The Artist Resurrecting Forgotten Objects
In a complex practice of bricolage, Vietnamese-born Danish artist Danh Vo assembles historical objects to re-present their disjointed narratives as contemporary artworks.
Old letters, textiles, and pieces of furniture inhabit the Guggenheim’s expansive rotunda for Vo’s mid-career survey titled Take My Breath Away; but the 100-odd bits and pieces on view are anything but arbitrary. Vo carefully writes their next chapter — and through his creative process, makes sense of his own complicated history.
Named after the award-winning Berlin song featured in Top Gun (1986) — a film so popular that it increased American military applications in its wake — Take My Breath Away is a haunting showcase of historic memorabilia and seemingly banal household items. Each project in Take My Breath Away serves to re-construct the cultural lives of things; things that fortuitously crossed Vo’s path, things that he acquired through his various relationships, and things that the artist pursued due to their historical significance.
Vo’s unusual oeuvre is rooted in a personal quest for continuity and closure. The Berlin- and Mexico City-based conceptual artist was born in Vietnam as Saigon fell to communist forces in 1975, and at the age of four, his family fled their home to Denmark. “Traumatized people don’t talk about their past,” the artist explained to The Guardian. “They’re trained to move on and that’s what I’m doing…”
Yet Vo is not the first to investigate the lives of objects. His work brings to mind “The Social Life of Things” (1986), a collection of essays musing on the history of the commodity, helmed by the anthropologist Arjun Appadurai. Appadurai posited that all objects possess a social life of their own, and that the ephemeral values of an item are imbued through shifting human motivations.
Appadurai revisited the topic in a follow-up essay, “The Thing Itself” (2006), in which he directly addresses the art object. A curated assemblage of “momentary” and “volatile” materials, the artwork is an innately fragile, temporal thing — but it’s “the tear in the canvas, the crack in the glass, the chip in the wood, the flaw in the steel” by which the artwork’s life becomes manifest, he says.
And in Vo’s artworks, made from worn fabrics and broken things, there is a vitality. Ascend the Guggenheim’s rotunda galleries and you’ll encounter object after object, many of which appear random and bizarre — but it quickly becomes clear that there’s a method to his madness. Amid Vo’s scattered artifacts there is a common theme: that people are fluid and faceted creatures, shaped by a network of forces more powerful than the individual.
“Vo’s installations dissect the power structures, cultural forces, and private desires that shape our experience of the world,” writes curator Katherine Brinson. “His work addresses themes of religion, colonialism, capitalism, and artistic authorship, but refracts these sweeping subjects through intimate personal narratives — what the artist calls ‘the tiny diasporas of a person’s life.’” Indeed, much of Vo’s work is tied to political and military history, which informs most of the works on view at the Guggenheim.
A letter from former United States Secretary of State Henry Kissinger to a friend apologizes for having to miss a ballet due to the “contemplation of Cambodia.” A colonial American flag is overlaid with antique military accessories in “reference to its incarnation as a young, idealistic nation before becoming a hegemonic superpower,” (as explained by the artwork’s label). Parisian chandeliers from the Hôtel Majestic — where the Paris Peace Accords were signed to officially end the Vietnam War — hang as “witnesses to the consequences of Western intervention.”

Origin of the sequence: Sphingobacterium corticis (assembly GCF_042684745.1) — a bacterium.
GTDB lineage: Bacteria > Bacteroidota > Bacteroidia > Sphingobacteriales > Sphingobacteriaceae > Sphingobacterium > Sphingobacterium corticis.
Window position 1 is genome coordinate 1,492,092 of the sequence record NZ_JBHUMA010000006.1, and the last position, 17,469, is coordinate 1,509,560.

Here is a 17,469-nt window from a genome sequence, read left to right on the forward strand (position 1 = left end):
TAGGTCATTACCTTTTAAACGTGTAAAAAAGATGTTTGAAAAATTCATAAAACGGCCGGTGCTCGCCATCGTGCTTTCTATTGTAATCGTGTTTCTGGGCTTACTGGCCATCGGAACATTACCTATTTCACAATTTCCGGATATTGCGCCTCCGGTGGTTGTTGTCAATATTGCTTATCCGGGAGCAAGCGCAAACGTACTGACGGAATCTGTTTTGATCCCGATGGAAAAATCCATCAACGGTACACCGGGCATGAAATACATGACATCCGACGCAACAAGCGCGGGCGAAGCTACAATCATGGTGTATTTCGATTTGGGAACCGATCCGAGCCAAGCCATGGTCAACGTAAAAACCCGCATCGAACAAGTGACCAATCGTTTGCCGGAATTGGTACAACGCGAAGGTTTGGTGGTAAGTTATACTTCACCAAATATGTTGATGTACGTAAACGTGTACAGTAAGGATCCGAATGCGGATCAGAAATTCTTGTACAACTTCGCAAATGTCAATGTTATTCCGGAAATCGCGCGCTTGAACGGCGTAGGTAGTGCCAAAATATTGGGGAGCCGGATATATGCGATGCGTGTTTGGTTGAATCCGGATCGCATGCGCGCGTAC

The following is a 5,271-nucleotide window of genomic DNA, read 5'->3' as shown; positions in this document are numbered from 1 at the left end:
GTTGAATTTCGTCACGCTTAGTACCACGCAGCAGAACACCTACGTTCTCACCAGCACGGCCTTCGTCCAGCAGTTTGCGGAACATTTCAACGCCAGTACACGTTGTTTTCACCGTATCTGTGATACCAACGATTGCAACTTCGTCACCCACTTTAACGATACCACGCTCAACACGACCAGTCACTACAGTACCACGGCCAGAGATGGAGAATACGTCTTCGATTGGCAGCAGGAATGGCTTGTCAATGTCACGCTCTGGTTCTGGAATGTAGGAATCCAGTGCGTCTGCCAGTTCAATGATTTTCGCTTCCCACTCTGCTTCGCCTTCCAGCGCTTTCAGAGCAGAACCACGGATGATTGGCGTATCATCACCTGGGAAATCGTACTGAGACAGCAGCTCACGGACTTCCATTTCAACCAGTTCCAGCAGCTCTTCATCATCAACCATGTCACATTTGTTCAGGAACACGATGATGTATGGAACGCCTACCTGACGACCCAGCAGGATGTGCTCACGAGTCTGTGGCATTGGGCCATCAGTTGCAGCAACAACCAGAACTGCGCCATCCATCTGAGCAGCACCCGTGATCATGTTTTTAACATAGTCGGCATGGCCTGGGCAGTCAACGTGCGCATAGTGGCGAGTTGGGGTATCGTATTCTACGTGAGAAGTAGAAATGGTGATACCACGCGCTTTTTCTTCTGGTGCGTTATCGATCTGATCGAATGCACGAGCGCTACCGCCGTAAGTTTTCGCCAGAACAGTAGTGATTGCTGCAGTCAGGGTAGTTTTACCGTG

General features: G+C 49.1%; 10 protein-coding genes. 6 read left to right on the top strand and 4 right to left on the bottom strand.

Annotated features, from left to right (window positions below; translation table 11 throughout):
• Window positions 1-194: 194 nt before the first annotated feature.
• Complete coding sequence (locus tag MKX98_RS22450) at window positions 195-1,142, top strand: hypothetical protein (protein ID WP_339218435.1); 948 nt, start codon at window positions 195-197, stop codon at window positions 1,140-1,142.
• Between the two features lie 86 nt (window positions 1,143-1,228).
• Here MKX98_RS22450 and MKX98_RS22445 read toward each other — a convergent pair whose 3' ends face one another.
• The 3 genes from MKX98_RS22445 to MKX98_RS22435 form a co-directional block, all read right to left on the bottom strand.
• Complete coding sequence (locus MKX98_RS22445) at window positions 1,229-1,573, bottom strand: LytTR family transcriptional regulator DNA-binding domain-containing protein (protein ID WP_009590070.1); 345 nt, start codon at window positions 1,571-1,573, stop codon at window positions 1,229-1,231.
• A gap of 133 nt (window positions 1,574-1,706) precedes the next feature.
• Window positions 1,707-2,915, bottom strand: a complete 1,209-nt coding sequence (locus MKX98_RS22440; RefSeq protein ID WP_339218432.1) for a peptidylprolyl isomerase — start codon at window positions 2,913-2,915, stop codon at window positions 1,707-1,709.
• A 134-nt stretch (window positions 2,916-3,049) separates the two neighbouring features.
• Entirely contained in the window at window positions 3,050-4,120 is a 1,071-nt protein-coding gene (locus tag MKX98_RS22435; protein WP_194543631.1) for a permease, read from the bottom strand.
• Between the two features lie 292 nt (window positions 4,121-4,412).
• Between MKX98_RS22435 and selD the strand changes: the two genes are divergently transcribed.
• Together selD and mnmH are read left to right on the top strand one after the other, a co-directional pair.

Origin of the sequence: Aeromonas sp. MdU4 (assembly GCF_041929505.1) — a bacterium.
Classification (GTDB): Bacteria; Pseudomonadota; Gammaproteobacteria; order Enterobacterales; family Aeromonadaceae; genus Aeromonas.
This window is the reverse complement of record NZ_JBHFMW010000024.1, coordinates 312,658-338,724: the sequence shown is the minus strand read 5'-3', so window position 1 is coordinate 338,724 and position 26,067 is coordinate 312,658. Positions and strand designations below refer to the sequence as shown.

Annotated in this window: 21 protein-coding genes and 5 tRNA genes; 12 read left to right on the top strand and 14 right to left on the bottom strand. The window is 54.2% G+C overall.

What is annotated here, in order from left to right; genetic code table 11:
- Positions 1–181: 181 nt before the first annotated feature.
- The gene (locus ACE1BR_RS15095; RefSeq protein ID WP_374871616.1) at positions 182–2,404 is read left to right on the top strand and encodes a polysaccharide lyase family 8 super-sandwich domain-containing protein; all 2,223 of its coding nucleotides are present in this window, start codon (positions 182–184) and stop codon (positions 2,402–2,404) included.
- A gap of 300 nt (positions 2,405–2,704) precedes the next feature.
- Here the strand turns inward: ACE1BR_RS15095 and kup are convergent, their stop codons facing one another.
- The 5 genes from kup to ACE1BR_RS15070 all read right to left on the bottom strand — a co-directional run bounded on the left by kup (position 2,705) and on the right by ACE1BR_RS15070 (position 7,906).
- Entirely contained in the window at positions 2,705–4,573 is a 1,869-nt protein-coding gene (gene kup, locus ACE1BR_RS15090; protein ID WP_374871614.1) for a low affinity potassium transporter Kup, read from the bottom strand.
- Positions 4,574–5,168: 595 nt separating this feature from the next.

Other artworks confront Vo’s personal history. Certificates from his two platonic marriages to friends Mia Rosasco and Mads Rasmussen evoke the performative nature of ritual and the bureaucracy of relationships. Both marriages were executed for the sake of Vo’s project titled Vo Rosasco Rasmussen (2003), which doubles as his legal name. If You Were to Climb the Himalayas Tomorrow (2006) showcases the luxury objects that his father held dear after escaping Vietnam. Grave Marker for Maria Ngo Thi Ha (2008) exhibits a simple wooden cross that his father fashioned for his grandmother’s grave when she died.
But Vo’s practice is not exclusively one of found objects. Perhaps his most notable work is a full-scale replica of the Statue of Liberty. We the People (2010–2014) is a 1:1 reproduction of Frédéric Auguste Bartholdi’s 19th-century magnum opus fragmented into some 250 pieces that Vo has no intention of ever uniting. The artist had only seen the Statue of Liberty in photographs, and was surprised to learn that this colossal beacon of freedom is in fact a shallow, 2.4 millimeter shell of hammered copper. “That was something interesting,” the artist told The New Yorker‘s Calvin Tomkins, “the surface being so thin and fragile. My next thought was that maybe an image like the Statue of Liberty could liberate me from being categorized as an artist who deals with his own history as a Vietnamese refugee.” A selection of pieces from We the People are on view in New York City.
Above all else, Vo is an excavator. He lives in pursuit of forgotten things and silent objects that bear significance for their proximity to people and affairs. “Vo’s work is animated by the act of possession,” says Brinson, “not just of material belongings and geographic territory, but of the body, faith, and the imagination.” While he has been a lesser-known entity in the United States, Vo’s first large-scale American solo show will surely bring him out of the periphery and into the spotlight.
Take My Breath Away is on view until May 9, 2018 at the Solomon R. Guggenheim Museum, 1071 5th Ave, New York, NY 10128.
Originally published at theculturetrip.com.